Vermont Business Magazine: Marc Sherman and Trudy Trombley of Stowe Mercantile have been honored as co-recipients of the 2016 Vermont Retail & Grocers Association Person of the Year award. The two business and community leaders… More
Come visit us on Main Street in
Stowe, Vermont in the old Depot Building
We have a offer a something for everyone!
Gourmet Vermont Food with a huge selection of samples. Pure Vermont Maple Syrup. Vermont Craft Beer & Cider and Vermont Wine. Handmade Fudge & Candy. Souvenirs and Clothing. Housewares, Vermont Wood Products and Kitchenware. Vermont Bath & Body Products. Frames, Hooks and Candles. And much, much more!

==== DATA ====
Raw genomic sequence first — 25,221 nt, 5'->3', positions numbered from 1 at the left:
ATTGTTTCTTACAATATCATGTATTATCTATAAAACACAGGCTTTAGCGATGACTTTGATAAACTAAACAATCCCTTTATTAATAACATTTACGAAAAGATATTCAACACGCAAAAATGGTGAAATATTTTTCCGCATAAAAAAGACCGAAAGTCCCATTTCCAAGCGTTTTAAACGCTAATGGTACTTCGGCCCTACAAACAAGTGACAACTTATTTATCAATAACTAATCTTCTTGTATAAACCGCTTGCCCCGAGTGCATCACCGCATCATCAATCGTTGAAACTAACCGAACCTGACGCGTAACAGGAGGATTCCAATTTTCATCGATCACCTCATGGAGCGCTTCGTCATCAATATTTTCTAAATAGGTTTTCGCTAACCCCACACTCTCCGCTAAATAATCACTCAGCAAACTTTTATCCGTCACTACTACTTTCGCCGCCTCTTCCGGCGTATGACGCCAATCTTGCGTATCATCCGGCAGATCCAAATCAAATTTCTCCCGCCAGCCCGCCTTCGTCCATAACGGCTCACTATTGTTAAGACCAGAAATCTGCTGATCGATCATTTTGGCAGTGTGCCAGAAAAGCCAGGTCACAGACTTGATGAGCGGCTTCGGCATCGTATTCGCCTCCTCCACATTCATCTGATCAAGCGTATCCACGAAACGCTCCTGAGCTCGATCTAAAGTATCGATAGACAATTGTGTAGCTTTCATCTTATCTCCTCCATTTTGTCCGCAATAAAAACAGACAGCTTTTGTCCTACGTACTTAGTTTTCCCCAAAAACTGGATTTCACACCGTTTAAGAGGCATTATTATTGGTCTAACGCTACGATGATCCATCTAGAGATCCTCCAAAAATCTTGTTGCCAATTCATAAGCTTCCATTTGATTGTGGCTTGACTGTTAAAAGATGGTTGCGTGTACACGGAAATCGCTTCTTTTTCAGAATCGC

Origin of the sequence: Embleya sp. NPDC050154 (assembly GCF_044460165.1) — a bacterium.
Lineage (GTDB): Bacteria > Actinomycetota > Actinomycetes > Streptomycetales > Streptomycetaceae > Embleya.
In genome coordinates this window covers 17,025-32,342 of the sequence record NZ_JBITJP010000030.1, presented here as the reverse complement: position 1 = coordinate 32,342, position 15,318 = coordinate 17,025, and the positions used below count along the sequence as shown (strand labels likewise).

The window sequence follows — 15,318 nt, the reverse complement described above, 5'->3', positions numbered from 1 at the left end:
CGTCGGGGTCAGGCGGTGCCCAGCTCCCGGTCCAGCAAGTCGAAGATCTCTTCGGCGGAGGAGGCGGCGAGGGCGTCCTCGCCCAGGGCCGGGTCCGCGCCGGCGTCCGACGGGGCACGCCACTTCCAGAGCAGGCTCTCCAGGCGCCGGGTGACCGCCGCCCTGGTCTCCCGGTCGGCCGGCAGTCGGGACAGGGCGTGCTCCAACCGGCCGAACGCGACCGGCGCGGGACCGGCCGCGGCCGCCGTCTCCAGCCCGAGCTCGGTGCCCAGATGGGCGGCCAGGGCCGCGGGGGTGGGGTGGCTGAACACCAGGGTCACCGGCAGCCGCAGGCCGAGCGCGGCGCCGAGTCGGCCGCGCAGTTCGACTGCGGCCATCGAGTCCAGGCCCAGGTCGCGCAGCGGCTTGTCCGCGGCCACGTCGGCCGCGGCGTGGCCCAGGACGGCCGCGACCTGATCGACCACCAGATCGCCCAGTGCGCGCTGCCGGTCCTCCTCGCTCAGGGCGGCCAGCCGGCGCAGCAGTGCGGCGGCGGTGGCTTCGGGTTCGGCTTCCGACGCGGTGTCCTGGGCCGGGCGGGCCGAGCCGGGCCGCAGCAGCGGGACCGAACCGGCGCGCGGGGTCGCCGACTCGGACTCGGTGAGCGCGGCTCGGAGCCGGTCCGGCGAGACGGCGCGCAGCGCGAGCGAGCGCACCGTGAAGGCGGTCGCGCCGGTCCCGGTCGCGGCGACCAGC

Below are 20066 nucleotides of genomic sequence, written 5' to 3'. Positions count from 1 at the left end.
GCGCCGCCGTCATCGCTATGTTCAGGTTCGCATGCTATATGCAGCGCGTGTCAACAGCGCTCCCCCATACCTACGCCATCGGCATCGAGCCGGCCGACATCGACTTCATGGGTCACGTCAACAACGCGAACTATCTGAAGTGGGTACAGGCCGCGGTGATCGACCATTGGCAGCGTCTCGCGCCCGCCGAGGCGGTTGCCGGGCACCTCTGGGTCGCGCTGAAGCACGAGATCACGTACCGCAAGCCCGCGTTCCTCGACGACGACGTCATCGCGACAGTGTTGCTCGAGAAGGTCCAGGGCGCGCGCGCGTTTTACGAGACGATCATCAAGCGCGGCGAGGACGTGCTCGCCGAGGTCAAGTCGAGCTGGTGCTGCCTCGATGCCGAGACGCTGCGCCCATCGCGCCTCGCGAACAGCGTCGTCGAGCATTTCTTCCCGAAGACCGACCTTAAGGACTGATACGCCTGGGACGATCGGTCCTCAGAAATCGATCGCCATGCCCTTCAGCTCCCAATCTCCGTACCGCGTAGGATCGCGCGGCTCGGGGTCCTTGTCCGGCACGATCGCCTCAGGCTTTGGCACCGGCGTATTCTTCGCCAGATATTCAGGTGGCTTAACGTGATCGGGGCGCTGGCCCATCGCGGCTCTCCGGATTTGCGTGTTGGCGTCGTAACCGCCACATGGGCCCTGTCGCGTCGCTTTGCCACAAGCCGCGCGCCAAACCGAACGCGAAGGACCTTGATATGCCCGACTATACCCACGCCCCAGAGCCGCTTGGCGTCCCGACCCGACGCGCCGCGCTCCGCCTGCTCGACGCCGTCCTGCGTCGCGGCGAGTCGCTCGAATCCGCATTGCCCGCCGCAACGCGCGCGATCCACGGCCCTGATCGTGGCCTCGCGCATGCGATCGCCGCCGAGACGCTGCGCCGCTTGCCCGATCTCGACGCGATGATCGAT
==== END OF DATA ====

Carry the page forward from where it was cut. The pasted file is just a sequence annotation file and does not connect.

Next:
This weekend my wife Megan and I spent a short part of the afternoon checking out yet another waterfall in our hometown of Stowe. Having visited both Bingham and Mos Glen Falls, we decided to see what was going on at Sterling Falls Gorge. You can view a video of our visit on our Facebook page. In short, Sterling Falls is worth the trip, but if you’ve visited Bingham and Mos Glen you could be in for a minor disappointment. It’s kind of hard to beat Mos Glen, considering it’s the largest waterfall in Vermont. On the other hand, the hiking is much easier at Sterling which might be better for children and there’s a recreation area for your pets to roam as they please. One unexpected viewing bonus at Sterling is the French, chateau-like, all stone estate to the North of the falls, just off the access road. It’s a private residence so you’ll want to keep some distance, but the view from the road is all you’ll need to revel in its beauty. The best thing about all of these waterfalls is that they’re easily accessed and take only 15 minutes or so to complete…did I mention they’re free? Pack a lunch and some tasty beverages (Lost Nation Vermont Pilsner accompanied us) and you’re set for a nice stroll in the Vermont outdoors. Surrounded by ranges to the East and West of the town, Stowe sits in somewhat of a bowl, which lends itself to dramatic, geological appeal. As the buyer of craft beer and other beverages at Stowe Mercantile, it’s nice to get out and see, in action, the component that makes up anywhere from 85-98% of these products-water! However beautiful and pristine Vermont’s waterways may seem, the protection of our state’s most valuable resource has recently come under scrutiny in regards to the Lake Champlain water quality. Year after year of unregulated, agricultural runoff by the hundreds of farms that line Lake Champlain have lead to toxic, summer algae blooms. Anyone who lives in Vermont or the thousands that visit know that summer time is not the time for water quality complications. In 2015 the state responded by putting up $16 million dollars in order to improve the lake’s health and overall impact on the economy. Brewers, tourists, and locals alike can find some solace in the fact we’re finally doing something about this unfortunate reality.Until then, our recommendation for the cleanest bodies of water is to seek out those in constant circulation-waterfalls! We can’t wait until it’s actually warm enough to jump in.